Brokeback Mountain

  • Directors: Ang Lee
  • Producers: James Schamus, Larry McMurtry, Diana Ossana
  • Writers: Short Story, Annie Proulx, Screenplay, Larry McMurtry, Diana Ossana
  • Genres: Drama, Romance, Western
  • Actors: Heath Ledger, Jake Gyllenhaal, Randy Quaid, Anne Hathaway, Michelle Williams

Brokeback Mountain is the story of ranch hand Ennis del Mar (Heath Ledger) and rodeo cowboy Jack Twist (Jake Gyllenhaal), two young men who meet and fall in love on the fictional Brokeback Mountain in Wyoming in 1963. The film documents their complex relationship over the next twenty years.

Ennis and Jack first meet when they are hired by Joe Aguirre (Quaid) to herd his sheep through the summer. During the long months of isolation, a bond begins to develop between the two. One night, after heavy drinking, Jack makes a sexual pass at Ennis, who initially is apprehensive, but then succumbs to Jack’s advances. Although he warns Jack it was only a one-time incident, Ennis finds himself becoming involved in both a physical and a powerful emotional relationship with his partner through the rest of their tenure. Shortly after learning their summer together is being cut short unexpectedly, they briefly fight, during which each is bloodied.

After the two part ways, Ennis marries his long-time fiancée Alma Beers (Michelle Williams) and Jack ends up in Texas, where he meets and marries rodeo princess Lureen Newsome (Anne Hathaway). The two men reunite four years later, and Alma accidentally witnesses them passionately kissing. Jack broaches the subject of creating a life together on a small ranch, but Ennis, haunted by a painful childhood memory of the torture and murder of a suspected homosexual in his hometown, fears such an arrangement could only end in tragedy. He also is unwilling to abandon his family. Unable to be open about their relationship, Ennis and Jack end up meeting only for infrequent fishing trips.

In the final scene, 19-year-old Alma Jr. (Kate Mara) arrives at her father’s trailer with the news she’s engaged. She asks Ennis for his blessings and invites him to the wedding. Ennis, finally aware of the importance of love in a relationship and marriage, asks her if her fiancé really loves her. After Alma’s departure, Ennis notices she has forgotten her sweater, which he folds and puts in the closet. Inside, hanging on a nail pounded into the door, are the two shirts with a postcard of Brokeback Mountain tacked alongside. Now, Jack’s shirt is tucked inside of Ennis’s. Ennis carefully fastens the top button of Jack’s shirt, and with tears in his eyes mutters, “Jack, I swear…” while slowly straightening the postcard.

The Birds

  • Directors: Alfred Hitchcock
  • Producers: Alfred Hitchcock
  • Writers: Short story, Daphne du Maurier, Screenplay, Evan Hunter
  • Genres: Horror, Romance, Thriller
  • Actors: Tippi Hedren, Rod Taylor, Jessica Tandy, Suzanne Pleshette, Veronica Cartwright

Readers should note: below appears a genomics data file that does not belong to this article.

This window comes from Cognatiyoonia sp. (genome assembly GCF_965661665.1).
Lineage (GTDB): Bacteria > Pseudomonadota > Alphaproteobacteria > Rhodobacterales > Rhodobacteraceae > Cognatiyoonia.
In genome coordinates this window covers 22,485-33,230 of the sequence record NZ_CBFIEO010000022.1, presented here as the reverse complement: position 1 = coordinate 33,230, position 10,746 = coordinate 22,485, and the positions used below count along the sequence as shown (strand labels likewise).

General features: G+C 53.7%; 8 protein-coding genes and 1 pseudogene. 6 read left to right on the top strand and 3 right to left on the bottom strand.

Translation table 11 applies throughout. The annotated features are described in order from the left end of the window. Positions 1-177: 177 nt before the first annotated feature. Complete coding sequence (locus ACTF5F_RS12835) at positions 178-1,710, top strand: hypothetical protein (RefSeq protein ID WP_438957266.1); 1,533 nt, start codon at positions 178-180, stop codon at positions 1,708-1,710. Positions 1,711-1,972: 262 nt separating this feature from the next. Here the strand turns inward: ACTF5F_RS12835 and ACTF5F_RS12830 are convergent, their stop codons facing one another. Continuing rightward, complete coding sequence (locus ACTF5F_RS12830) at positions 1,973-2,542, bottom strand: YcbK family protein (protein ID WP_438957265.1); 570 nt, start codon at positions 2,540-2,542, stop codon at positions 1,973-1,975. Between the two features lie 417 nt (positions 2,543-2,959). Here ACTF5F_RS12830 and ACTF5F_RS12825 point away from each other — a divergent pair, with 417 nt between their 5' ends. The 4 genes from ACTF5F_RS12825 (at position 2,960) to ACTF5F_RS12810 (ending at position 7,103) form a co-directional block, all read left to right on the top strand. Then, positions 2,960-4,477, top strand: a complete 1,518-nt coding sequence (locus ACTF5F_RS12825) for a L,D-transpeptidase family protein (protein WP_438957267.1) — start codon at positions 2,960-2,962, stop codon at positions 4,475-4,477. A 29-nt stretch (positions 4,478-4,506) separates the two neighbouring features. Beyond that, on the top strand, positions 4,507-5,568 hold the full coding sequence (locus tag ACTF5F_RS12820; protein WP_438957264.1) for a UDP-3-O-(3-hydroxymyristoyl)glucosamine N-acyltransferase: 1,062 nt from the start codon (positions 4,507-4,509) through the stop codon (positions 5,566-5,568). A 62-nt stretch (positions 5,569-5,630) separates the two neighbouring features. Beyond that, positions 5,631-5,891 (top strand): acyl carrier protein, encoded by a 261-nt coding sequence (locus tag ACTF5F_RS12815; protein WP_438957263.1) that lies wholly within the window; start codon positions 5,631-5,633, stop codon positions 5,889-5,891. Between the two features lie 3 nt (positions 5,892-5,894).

Beautiful and young Melanie Daniels (“Tippi” Hedren), a wealthy socialite whose father is an owner of a large newspaper, visits a San Francisco pet shop to pick up a myna bird she has ordered for her aunt. There, Melanie meets Mitch Brenner (Rod Taylor), a lawyer who is looking for a pair of lovebirds to give to his young sister. Mitch sees Melanie and then pretends to mistake her for a salesperson. Melanie acts out the role believing that she’s fooling Mitch until he reveals that he knew all along that she was not a salesperson of birds. Melanie, infuriated, inquires as to the reason for Mitch’s behavior and he then mentions a previous encounter that he had with her in court when he had first seen her.

Intrigued by him, she buys the lovebirds and finds the address for Mitch’s home in Bodega Bay, a small coastal village up the Pacific coast. Melanie drives to Bodega Bay and delivers the birds by sneaking across the small harbor in a motor boat to the Brenner residence. Melanie walks right into the house and leaves the birds on a foot stool with a note. As Melanie is heading back across the bay, Mitch observes her through a pair of binoculars, then circles around the bay in his car to meet her. Just as she is about to pull up to the dock, a seagull swoops down and gashes her head.

Melanie and Mitch’s family ultimately take refuge in Mitch’s house, boarding up the doors and windows. In the evening when everyone else is asleep, Melanie hears noises from the upper floor. She investigates a closed door only to find that the birds have broken through the roof. They attack her, sealing her in the room until Mitch comes to her rescue. Lydia and Mitch bandage Melanie’s wounds, but determine she must get to a hospital. In a surreal and apocalyptic scene, a sea of landed birds ripples menacingly around them as they leave the house, but do not attack. The car radio (the uncredited announcer is Ken Ackerman, longtime San Francisco radio personality) gives reports of several smaller attacks by birds in a few other communities in coastal California. The sea of birds parts as they slowly proceed toward the road and pick up speed. The film concludes with the four driving away from the farm, down the coast road and out of sight, as thousands of birds watch them.

It s a Wonderful Life

  • Directors: Frank Capra
  • Producers: Frank Capra
  • Writers: Screenplay, Frances Goodrich, Albert Hackett, Jo Swerling, Frank Capra, Short Story, Philip Van Doren Stern
  • Genres: Drama, Family, Fantasy, Romance
  • Actors: James Stewart, Donna Reed, Lionel Barrymore, Henry Travers

On Christmas Eve 1946, George Bailey (James Stewart) is deeply depressed, even suicidal. Prayers for George Bailey are heard by angels appearing as stars in the night sky. Clarence Odbody, an Angel Second Class, is sent to Earth to save him—and thereby earn his wings. Joseph, the head angel, is told to review George’s life with Clarence.

As a 12-year-old boy in 1919, George (Bobby Anderson) saved the life of his younger brother Harry from falling through ice, though George caught a cold that became an ear infection and left him hearing-impaired in one ear. Returning weeks later to his job as errand boy in a pharmacy, George stopped his boss, local druggist Mr. Gower (H.B. Warner), from accidentally filling a child’s prescription with poison while grief-stricken over the death of his son from influenza.